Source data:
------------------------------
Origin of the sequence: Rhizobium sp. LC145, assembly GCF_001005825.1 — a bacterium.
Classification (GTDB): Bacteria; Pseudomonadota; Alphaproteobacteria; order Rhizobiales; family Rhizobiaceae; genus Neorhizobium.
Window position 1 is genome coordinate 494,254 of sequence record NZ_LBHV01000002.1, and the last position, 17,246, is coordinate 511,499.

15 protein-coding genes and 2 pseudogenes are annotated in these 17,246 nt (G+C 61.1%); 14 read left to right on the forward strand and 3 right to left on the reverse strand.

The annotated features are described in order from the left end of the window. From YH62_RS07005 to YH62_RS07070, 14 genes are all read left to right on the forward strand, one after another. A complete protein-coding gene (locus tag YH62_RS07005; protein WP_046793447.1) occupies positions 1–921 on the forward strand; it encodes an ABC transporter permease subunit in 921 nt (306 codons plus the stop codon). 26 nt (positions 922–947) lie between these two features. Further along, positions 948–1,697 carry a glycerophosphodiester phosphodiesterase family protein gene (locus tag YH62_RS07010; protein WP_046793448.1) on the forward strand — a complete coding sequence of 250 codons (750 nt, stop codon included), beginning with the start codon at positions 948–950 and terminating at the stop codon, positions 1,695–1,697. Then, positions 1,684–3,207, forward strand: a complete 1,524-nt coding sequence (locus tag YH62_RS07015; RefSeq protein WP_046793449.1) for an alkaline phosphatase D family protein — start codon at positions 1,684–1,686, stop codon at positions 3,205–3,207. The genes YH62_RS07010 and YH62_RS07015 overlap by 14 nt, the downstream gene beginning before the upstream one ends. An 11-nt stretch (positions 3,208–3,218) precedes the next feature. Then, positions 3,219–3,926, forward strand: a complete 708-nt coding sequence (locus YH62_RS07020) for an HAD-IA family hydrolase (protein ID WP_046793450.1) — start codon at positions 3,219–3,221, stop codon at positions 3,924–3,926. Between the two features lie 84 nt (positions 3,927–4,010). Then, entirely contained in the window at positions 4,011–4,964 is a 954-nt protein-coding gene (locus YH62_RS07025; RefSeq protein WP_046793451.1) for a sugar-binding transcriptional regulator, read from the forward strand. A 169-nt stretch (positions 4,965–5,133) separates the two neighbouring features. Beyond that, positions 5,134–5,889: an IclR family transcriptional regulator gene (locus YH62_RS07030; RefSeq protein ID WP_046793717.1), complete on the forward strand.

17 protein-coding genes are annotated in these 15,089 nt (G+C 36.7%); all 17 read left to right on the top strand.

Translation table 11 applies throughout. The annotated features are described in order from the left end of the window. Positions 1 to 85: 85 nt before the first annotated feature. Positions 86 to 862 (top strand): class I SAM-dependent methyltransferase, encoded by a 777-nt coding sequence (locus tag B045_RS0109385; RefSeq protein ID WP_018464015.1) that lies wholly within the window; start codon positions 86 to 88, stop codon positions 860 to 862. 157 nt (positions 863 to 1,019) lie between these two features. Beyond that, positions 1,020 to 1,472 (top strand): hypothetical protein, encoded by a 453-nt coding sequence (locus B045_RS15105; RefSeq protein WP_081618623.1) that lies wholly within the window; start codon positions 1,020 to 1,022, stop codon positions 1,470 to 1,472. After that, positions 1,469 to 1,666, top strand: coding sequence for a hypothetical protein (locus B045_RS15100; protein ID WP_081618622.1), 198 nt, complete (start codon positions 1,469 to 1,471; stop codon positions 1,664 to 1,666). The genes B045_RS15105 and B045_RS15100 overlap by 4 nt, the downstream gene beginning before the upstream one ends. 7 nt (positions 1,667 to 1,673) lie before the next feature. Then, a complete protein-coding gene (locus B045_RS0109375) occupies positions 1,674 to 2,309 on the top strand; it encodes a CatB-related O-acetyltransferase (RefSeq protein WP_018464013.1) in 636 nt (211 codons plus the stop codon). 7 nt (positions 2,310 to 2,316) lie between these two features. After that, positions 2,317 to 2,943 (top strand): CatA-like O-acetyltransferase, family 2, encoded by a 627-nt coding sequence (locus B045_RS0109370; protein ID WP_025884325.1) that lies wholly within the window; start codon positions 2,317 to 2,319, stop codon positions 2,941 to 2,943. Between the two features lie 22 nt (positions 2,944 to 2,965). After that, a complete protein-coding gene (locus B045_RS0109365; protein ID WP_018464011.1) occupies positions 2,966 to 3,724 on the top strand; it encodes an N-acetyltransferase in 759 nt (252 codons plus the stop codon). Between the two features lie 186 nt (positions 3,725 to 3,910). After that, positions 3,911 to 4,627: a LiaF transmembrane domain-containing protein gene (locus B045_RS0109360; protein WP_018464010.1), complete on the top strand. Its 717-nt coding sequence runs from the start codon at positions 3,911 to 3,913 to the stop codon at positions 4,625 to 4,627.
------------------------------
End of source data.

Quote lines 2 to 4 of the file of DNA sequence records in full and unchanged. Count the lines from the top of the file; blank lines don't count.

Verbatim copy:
Classification (GTDB): Bacteria; Pseudomonadota; Alphaproteobacteria; order Rhizobiales; family Rhizobiaceae; genus Neorhizobium.
Window position 1 is genome coordinate 494,254 of sequence record NZ_LBHV01000002.1, and the last position, 17,246, is coordinate 511,499.

15 protein-coding genes and 2 pseudogenes are annotated in these 17,246 nt (G+C 61.1%); 14 read left to right on the forward strand and 3 right to left on the reverse strand.